ral? Pictures which present disordered phases of ma-  terial conceptions and personality blind with animality, are not my concepts of angels. What is the material ego, but the counterfeit of the spiritual?
The truest art of Christian Science is to be a Chris-  tian Scientist; and it demands more than a Raphael to delineate this art.
The following is an extract from a letter reverting to the illustrations of "Christ and Christmas":—
"In my last letter, I did not utter all I felt about the  wonderful new book you have given us. Years ago, while in Italy, I studied the old masters and their great works of art thoroughly, and so got quite an idea of what constitutes true art. Then I spent two years in Paris, devoting every moment to the study of music and  art.
"The first thing that impressed me in your illustra- tions was the conscientious application to detail, which is is the foundation of true art. From that, I went on to study each illustration thoroughly, and to my amazement  and delight I find an almost identical resemblance, in many things, to the old masters! In other words, the art is perfect.
"The hands and feet of the figures—how many times have I seen these hands and feet in Angelico's "Jesus,"  or Botticelli's "Madonna"!
"It gave me such a thrill of joy as no words can ex- press, to see produced to-day that art—the only true art—that we have identified with the old masters, and mourned as belonging to them exclusively,—a thing of  the past, impossible of reproduction.
"All that I can say to you, as one who gives no mean
attention to such matters, is that the art is perfect. It  is the true art of the oldest, most revered, most authen- tic Italian school, revived. I use the words most au- thentic in the following sense: the face, figure, and drapery of Jesus, very closely resemble in detail the  face, figure, and drapery of that Jesus portrayed by the oldest of the old masters, and said to have been authen- tic; the face having been taken by Fra Angelico from Caesar's Cameo, the figure and garments from a descrip- tion, in The Galaxy, of a small sketch handed down  from the living reality. Their productions are expres- sionless copies of an engraving cut in a stone. Yours is a palpitating, living Saviour engraven on the heart. You have given us back our Jesus, and in a much better is form."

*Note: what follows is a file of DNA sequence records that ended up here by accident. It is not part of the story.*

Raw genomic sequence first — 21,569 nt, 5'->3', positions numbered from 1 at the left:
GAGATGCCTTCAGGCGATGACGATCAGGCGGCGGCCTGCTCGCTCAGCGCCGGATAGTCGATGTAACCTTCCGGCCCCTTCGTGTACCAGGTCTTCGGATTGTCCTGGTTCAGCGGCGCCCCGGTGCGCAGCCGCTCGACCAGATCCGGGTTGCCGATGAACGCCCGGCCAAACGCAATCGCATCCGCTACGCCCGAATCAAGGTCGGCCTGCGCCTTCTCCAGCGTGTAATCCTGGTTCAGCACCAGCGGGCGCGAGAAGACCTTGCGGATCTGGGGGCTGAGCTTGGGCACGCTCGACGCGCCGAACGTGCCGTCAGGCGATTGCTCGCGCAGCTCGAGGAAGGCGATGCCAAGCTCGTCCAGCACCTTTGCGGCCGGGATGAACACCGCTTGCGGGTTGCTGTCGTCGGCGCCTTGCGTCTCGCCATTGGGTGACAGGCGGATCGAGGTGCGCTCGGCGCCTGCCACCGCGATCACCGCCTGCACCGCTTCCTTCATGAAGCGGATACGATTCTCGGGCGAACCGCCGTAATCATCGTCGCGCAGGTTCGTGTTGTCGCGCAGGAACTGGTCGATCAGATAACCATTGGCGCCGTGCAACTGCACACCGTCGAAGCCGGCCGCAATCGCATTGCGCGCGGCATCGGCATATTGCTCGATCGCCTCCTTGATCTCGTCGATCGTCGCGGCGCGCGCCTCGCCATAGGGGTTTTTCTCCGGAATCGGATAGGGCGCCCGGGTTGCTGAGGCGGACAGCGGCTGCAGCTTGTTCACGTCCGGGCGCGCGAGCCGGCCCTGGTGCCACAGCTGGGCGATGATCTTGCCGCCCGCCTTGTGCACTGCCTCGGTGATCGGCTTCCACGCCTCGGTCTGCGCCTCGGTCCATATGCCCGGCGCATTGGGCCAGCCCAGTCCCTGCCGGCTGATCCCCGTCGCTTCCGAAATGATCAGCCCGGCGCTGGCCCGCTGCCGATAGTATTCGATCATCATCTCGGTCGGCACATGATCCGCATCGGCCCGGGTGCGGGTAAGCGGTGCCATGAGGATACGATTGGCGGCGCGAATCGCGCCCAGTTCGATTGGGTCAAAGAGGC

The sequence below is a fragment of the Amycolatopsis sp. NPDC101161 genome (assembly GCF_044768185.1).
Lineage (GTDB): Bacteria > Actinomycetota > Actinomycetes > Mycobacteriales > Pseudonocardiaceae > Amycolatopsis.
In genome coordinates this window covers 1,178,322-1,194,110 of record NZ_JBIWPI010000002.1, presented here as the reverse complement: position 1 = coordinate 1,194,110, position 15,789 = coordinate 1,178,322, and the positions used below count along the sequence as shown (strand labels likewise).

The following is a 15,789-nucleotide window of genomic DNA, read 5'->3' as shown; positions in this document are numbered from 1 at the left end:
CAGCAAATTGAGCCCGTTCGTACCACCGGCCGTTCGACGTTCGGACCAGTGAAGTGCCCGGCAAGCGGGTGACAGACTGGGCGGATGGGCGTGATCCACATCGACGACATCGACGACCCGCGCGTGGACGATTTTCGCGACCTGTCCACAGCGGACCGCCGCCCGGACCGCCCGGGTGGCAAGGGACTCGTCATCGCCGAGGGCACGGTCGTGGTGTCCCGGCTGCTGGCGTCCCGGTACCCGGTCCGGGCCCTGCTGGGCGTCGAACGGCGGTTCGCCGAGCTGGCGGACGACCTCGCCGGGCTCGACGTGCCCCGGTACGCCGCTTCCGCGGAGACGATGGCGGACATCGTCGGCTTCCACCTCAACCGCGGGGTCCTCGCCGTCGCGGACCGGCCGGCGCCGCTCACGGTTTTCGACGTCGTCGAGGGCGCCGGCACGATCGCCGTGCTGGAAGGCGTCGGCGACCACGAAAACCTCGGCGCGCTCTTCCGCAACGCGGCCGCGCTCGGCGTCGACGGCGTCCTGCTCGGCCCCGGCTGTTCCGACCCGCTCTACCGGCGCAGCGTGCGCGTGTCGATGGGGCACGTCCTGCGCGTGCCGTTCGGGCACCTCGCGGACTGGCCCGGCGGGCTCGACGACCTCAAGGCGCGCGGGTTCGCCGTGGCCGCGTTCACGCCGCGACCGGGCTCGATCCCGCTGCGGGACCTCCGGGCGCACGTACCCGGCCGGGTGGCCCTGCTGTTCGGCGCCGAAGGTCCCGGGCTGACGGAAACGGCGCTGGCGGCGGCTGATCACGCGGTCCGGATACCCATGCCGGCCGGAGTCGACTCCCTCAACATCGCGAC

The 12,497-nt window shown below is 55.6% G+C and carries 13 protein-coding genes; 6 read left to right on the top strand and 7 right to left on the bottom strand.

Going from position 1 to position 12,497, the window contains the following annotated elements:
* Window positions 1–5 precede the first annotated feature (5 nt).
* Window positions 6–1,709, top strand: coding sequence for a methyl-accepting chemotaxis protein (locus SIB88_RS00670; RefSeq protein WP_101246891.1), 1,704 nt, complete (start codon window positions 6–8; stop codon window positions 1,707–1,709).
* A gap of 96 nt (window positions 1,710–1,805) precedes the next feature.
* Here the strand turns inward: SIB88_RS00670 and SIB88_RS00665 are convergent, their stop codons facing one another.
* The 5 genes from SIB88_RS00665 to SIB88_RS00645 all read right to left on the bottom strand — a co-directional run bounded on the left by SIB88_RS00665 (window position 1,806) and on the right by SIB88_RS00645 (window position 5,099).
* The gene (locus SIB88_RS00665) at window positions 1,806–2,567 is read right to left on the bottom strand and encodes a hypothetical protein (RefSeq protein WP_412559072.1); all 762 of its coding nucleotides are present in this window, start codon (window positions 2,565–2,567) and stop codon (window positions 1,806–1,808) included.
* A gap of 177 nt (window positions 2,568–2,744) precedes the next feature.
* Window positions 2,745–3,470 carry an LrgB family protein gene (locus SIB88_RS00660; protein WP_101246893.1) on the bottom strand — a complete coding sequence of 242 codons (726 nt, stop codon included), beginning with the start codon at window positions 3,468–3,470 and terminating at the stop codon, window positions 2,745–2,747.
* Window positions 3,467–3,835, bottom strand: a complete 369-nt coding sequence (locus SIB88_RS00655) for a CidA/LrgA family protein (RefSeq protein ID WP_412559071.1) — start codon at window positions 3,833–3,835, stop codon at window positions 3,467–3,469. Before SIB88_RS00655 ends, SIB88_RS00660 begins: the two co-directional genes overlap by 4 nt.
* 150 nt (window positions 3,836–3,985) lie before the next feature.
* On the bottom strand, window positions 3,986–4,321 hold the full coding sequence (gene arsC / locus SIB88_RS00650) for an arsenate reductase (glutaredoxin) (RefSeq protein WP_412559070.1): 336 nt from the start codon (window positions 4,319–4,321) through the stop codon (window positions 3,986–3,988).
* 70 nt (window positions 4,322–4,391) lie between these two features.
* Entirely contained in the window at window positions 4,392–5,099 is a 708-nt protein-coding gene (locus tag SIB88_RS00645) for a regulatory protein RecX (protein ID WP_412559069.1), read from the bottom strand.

Sunrise At Pleasant View
Who shall describe the brave splendor of a November sky that this morning burst through the lattice for me, on my bed? According to terrestrial calculations, above the horizon, in the east, there rose one rod of rainbow  hues, crowned with an acre of eldritch ebony. Little by little this topmost pall, drooping over a deeply daz- zling sunlight, softened, grew gray, then gay, and glided into a glory of mottled marvels. Fleecy, faint, fairy blue and golden flecks came out on a background of  cerulean hue; while the lower lines of light kindled into gold, orange, pink, crimson, violet; and diamond, topaz, opal, garnet, turquoise, and sapphire spangled the gloom in celestial space as with the brightness of His glory. Then thought I, What are we, that He who fashions for-